Speaking after Monday's candlelight walk, victims' advocate Marybeth Adkins said her voice began to break that night as she looked into the crowd and saw tears streaming down young girls' faces.
"These girls are our responsibility," Adkins said Wednesday, not the person they have accused of sexual harassment and sexual assault. "People who are in leadership on the (Norton) school board, these students are your responsibility."
She commended Norton School Board for seeking outside investigation of complaints against Jim Adams, the embattled Burton High School head football coach who's been accused of inappropriate behavior toward at least two former students. Four others have reached out to Family Crisis Support Services, the advocacy organization headed by Adkins.
She said they've tried not to focus entirely on the current conflict but more broadly on all victims of sexual abuse, assault and harassment.
"Everyone wants to talk about him. It's not about him. It's about these girls for us," she said.
Adkins estimated more than 100 turned out at Norton City Park while other supporters were scattered all along Park Avenue as the walk continued to the far end of town. Those who didn't walk got out and stood by their cars as the walk passed. "It was just kind of breathtaking," she said.
Another indication of community support came in the numbers of "We Believe You" t-shirts that were sold in advance of the walk — more than $1,200 worth. She noted a great number of boys who came to their shelter to buy shirts in support of the girls.
Adkins said she told those gathered that the walk was for a community in conflict. "In a conflict, we have to remember that the only thing we can control is how we, as individuals and together as a community, choose to react. It is important that we react in a way that is trauma informed."
What that means, she explained, is understanding that each individual responds differently to trauma and reacting in a way that supports healing and reduces re-traumatization.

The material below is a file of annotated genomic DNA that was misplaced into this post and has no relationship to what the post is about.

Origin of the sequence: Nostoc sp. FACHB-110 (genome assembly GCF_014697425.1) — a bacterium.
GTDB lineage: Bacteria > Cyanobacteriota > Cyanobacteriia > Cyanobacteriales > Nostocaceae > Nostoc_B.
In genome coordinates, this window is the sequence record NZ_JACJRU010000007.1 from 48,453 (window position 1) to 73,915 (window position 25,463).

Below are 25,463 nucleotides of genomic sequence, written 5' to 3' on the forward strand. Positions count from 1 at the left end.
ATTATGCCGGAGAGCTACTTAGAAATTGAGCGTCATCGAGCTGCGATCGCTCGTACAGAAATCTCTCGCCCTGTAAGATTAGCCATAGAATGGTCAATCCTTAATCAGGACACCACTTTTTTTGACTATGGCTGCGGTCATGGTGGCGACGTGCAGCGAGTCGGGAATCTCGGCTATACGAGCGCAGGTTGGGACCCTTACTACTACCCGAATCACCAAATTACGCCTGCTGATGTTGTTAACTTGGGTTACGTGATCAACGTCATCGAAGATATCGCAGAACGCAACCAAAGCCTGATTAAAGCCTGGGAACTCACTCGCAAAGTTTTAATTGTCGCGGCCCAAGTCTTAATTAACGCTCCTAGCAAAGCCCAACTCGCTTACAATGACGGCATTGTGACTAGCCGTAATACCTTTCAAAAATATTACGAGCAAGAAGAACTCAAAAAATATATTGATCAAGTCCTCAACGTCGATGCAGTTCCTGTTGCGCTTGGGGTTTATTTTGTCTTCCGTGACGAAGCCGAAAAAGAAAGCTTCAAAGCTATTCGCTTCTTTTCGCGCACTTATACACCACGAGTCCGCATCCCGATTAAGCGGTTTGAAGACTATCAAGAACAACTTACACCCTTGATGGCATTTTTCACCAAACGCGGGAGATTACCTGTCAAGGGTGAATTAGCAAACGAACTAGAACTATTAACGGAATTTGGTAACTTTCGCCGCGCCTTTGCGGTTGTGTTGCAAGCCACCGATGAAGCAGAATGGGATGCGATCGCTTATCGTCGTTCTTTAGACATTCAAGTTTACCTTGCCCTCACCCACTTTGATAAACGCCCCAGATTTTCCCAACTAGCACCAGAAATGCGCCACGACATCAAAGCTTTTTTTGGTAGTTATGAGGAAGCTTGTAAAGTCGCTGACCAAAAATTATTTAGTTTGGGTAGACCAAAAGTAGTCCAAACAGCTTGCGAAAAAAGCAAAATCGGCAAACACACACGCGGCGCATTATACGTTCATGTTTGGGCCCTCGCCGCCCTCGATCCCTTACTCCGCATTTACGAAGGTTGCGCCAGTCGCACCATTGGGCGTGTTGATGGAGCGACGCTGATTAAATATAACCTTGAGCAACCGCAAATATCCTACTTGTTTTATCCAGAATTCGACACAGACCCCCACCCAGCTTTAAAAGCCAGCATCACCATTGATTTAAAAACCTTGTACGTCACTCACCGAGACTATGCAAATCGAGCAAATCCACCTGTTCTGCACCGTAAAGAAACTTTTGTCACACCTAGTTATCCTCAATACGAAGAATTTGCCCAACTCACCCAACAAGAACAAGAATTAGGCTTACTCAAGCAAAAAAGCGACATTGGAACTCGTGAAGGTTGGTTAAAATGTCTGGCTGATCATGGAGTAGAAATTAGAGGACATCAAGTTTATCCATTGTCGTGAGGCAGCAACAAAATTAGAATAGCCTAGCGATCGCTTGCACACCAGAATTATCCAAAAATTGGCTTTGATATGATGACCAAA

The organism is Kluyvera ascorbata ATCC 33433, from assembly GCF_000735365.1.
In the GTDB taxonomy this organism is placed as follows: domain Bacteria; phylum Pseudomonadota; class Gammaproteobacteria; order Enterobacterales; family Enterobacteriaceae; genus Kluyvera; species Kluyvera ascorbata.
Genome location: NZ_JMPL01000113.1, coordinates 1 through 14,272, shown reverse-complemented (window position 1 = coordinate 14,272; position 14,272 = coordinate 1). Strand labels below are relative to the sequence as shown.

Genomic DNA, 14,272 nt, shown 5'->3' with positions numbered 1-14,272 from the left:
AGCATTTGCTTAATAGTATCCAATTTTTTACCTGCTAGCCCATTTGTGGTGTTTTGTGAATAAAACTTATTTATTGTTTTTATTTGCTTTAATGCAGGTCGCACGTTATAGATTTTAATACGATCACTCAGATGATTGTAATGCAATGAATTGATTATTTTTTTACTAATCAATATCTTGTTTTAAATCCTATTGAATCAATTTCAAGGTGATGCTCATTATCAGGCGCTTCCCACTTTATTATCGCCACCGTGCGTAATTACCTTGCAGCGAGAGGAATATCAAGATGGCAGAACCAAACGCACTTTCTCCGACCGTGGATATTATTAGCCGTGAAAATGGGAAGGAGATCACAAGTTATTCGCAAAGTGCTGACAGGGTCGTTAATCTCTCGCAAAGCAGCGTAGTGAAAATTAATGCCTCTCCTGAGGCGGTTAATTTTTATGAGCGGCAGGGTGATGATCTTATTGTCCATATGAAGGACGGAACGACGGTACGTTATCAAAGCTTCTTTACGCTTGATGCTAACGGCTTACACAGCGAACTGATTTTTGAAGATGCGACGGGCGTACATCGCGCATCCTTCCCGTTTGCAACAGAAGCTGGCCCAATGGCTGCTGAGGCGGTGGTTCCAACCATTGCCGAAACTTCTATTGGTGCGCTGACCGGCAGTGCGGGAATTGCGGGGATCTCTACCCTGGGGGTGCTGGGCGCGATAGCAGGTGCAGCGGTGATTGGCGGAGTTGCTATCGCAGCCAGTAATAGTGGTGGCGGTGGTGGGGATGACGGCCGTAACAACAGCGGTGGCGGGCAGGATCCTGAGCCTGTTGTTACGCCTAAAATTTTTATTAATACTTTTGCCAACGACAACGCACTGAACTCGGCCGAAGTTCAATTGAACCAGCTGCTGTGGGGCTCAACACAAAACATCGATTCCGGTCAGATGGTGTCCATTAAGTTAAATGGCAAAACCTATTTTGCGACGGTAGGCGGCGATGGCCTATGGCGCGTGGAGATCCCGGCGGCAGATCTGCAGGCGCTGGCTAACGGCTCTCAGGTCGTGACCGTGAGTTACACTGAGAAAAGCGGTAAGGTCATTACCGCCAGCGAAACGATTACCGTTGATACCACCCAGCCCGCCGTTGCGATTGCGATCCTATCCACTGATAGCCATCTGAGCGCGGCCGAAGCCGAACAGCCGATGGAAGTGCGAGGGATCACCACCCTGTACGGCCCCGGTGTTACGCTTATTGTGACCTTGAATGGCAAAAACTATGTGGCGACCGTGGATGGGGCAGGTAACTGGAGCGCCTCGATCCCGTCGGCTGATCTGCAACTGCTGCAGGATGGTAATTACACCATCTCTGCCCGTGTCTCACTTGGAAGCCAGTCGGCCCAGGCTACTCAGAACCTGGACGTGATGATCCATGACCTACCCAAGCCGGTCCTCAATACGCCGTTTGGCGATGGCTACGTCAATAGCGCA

Adkins said she also told them healing is a journey, not a destination.
"Being a trauma-informed community does not mean we react in anger or protest," Adkins also told them. "That’s all too easy and requires no contemplation of what the victim has been through. We have to be thoughtful in this process. We must work together as a community to mitigate any harmful impact of trauma."
For as heartbreaking as this controversy has been for the community, Adkins said she also has "felt like this community was coming together again."
It would be an inaccurate interpretation, she also stressed, that the agency's support of victims equates to belief that those accused are guilty.
Family Crisis Support Services is "not judge, jury or executioner. That’s not our stand," Adkins continued. "We are a trauma-informed agency providing services to all victims. We strive to help."
People in her line of work can sometimes become hardened to terrible things. Asked what it is about the current conflict that has touched her so deeply, Adkins said part of it has been the response she's gotten from the community "everywhere I go — the grocery store, the gas station, everywhere, people I don't even know." They thank her "for being a voice," she said, noting that her social media post, which criticized the actions of Norton School Board toward two former students who complained publicly, has been shared everywhere.
"This has been hard," Adkins acknowledged. Since her public post, she said she has been asked repeatedly if she was really "ready to take this on."
Adkins said statistics show that people who make false accusations of sexual harassment and assault are lower than 5 percent to 8 percent of the total.
"I am protecting these students," she said, "and I am going to use this as an opportunity to educate this community . . .
We need to stop. We need to listen. We need to be aware of our actions . . . We need to take a trauma-centered approach in working with people who go through a traumatic event."
The reaction so far from the broader community has been "unbelievable" in support, she said.
Asked about guidance to those who "still don't get it" with regard to behavior that once was acceptable but is no longer, Adkins pointed to new grant funding for prevention efforts that began July 1. The agency already is in schools and the added funding will help them spend more time there while also spreading the message throughout the community — to both men and women — of what in today's society is appropriate and what is not.
For example, you can't abuse a leadership position by texting someone at midnight, she said.
But she also admitted, "I'm not sure how we reach . . . the older generation."
The recent allegations are by no means the agency's first encounter with such reports, Adkins said, noting that its aggressive pursuit of funding came well before the controversy involving Adams.
"This whole episode has opened the door for conversations," Adkins said, observing that they are now hearing of mothers who have gone to talk to their daughters.
"I can't tell you how many have come back to me and said they think this behavior is normal," she said.
Adkins noted that Family Crisis conducts weekly support groups in Norton and in Dickenson and Lee counties.
Stepping off on a journey of healing begins with education, she said, followed by allowing the proper authorities to do their jobs.
People who want to choose sides, she said, "are making the decision to be the judge in this and they're not."